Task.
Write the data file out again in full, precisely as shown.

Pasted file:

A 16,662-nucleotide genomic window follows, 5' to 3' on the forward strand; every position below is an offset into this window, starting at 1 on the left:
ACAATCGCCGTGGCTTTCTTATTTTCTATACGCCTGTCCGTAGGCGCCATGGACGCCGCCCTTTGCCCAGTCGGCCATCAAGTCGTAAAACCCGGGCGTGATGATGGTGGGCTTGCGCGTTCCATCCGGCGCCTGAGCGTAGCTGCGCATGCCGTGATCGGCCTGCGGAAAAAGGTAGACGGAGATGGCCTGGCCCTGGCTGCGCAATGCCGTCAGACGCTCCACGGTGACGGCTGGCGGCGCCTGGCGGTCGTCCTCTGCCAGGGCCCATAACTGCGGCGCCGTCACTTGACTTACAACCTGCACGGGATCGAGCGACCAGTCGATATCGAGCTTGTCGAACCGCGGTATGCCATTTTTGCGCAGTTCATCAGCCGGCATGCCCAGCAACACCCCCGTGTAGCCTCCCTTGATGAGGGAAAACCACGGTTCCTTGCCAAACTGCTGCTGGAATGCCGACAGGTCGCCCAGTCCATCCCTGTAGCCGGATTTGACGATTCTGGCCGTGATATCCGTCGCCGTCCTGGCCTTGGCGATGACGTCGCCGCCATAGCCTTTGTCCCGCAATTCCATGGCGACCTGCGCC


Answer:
A 16,662-nucleotide genomic window follows, 5' to 3' on the forward strand; every position below is an offset into this window, starting at 1 on the left:
ACAATCGCCGTGGCTTTCTTATTTTCTATACGCCTGTCCGTAGGCGCCATGGACGCCGCCCTTTGCCCAGTCGGCCATCAAGTCGTAAAACCCGGGCGTGATGATGGTGGGCTTGCGCGTTCCATCCGGCGCCTGAGCGTAGCTGCGCATGCCGTGATCGGCCTGCGGAAAAAGGTAGACGGAGATGGCCTGGCCCTGGCTGCGCAATGCCGTCAGACGCTCCACGGTGACGGCTGGCGGCGCCTGGCGGTCGTCCTCTGCCAGGGCCCATAACTGCGGCGCCGTCACTTGACTTACAACCTGCACGGGATCGAGCGACCAGTCGATATCGAGCTTGTCGAACCGCGGTATGCCATTTTTGCGCAGTTCATCAGCCGGCATGCCCAGCAACACCCCCGTGTAGCCTCCCTTGATGAGGGAAAACCACGGTTCCTTGCCAAACTGCTGCTGGAATGCCGACAGGTCGCCCAGTCCATCCCTGTAGCCGGATTTGACGATTCTGGCCGTGATATCCGTCGCCGTCCTGGCCTTGGCGATGACGTCGCCGCCATAGCCTTTGTCCCGCAATTCCATGGCGACCTGCGCC